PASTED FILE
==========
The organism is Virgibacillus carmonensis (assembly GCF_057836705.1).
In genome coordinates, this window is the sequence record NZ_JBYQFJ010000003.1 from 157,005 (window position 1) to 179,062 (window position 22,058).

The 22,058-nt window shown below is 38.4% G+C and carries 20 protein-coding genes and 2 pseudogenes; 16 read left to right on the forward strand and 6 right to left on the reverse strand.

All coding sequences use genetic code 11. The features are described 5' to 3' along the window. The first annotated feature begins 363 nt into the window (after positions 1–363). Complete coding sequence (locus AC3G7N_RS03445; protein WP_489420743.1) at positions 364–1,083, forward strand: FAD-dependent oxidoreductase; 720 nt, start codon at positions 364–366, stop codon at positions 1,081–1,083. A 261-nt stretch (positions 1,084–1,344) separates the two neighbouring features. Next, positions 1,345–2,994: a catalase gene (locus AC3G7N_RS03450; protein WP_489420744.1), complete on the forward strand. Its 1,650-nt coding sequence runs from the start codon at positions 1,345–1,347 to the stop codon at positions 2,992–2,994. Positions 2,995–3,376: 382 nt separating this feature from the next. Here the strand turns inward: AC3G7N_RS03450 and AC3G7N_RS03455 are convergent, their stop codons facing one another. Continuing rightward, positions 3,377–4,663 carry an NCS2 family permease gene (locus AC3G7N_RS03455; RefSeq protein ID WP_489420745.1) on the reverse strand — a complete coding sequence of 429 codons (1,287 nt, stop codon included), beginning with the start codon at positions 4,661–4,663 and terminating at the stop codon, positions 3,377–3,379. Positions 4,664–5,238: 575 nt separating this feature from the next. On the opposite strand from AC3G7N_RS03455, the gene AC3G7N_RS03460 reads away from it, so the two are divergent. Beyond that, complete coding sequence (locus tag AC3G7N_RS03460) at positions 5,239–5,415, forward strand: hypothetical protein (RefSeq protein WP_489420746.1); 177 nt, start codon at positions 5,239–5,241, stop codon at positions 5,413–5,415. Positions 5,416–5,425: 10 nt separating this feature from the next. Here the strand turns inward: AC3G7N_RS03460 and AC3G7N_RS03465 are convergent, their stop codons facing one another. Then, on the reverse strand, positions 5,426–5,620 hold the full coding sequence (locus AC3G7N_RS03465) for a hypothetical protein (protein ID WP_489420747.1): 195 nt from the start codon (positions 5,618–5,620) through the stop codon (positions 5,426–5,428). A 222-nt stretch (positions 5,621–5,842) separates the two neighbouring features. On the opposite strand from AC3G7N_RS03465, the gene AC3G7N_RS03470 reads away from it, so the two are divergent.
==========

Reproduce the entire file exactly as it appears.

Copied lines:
The organism is Virgibacillus carmonensis (assembly GCF_057836705.1).
In genome coordinates, this window is the sequence record NZ_JBYQFJ010000003.1 from 157,005 (window position 1) to 179,062 (window position 22,058).

The 22,058-nt window shown below is 38.4% G+C and carries 20 protein-coding genes and 2 pseudogenes; 16 read left to right on the forward strand and 6 right to left on the reverse strand.

All coding sequences use genetic code 11. The features are described 5' to 3' along the window. The first annotated feature begins 363 nt into the window (after positions 1–363). Complete coding sequence (locus AC3G7N_RS03445; protein WP_489420743.1) at positions 364–1,083, forward strand: FAD-dependent oxidoreductase; 720 nt, start codon at positions 364–366, stop codon at positions 1,081–1,083. A 261-nt stretch (positions 1,084–1,344) separates the two neighbouring features. Next, positions 1,345–2,994: a catalase gene (locus AC3G7N_RS03450; protein WP_489420744.1), complete on the forward strand. Its 1,650-nt coding sequence runs from the start codon at positions 1,345–1,347 to the stop codon at positions 2,992–2,994. Positions 2,995–3,376: 382 nt separating this feature from the next. Here the strand turns inward: AC3G7N_RS03450 and AC3G7N_RS03455 are convergent, their stop codons facing one another. Continuing rightward, positions 3,377–4,663 carry an NCS2 family permease gene (locus AC3G7N_RS03455; RefSeq protein ID WP_489420745.1) on the reverse strand — a complete coding sequence of 429 codons (1,287 nt, stop codon included), beginning with the start codon at positions 4,661–4,663 and terminating at the stop codon, positions 3,377–3,379. Positions 4,664–5,238: 575 nt separating this feature from the next. On the opposite strand from AC3G7N_RS03455, the gene AC3G7N_RS03460 reads away from it, so the two are divergent. Beyond that, complete coding sequence (locus tag AC3G7N_RS03460) at positions 5,239–5,415, forward strand: hypothetical protein (RefSeq protein WP_489420746.1); 177 nt, start codon at positions 5,239–5,241, stop codon at positions 5,413–5,415. Positions 5,416–5,425: 10 nt separating this feature from the next. Here the strand turns inward: AC3G7N_RS03460 and AC3G7N_RS03465 are convergent, their stop codons facing one another. Then, on the reverse strand, positions 5,426–5,620 hold the full coding sequence (locus AC3G7N_RS03465) for a hypothetical protein (protein ID WP_489420747.1): 195 nt from the start codon (positions 5,618–5,620) through the stop codon (positions 5,426–5,428). A 222-nt stretch (positions 5,621–5,842) separates the two neighbouring features. On the opposite strand from AC3G7N_RS03465, the gene AC3G7N_RS03470 reads away from it, so the two are divergent.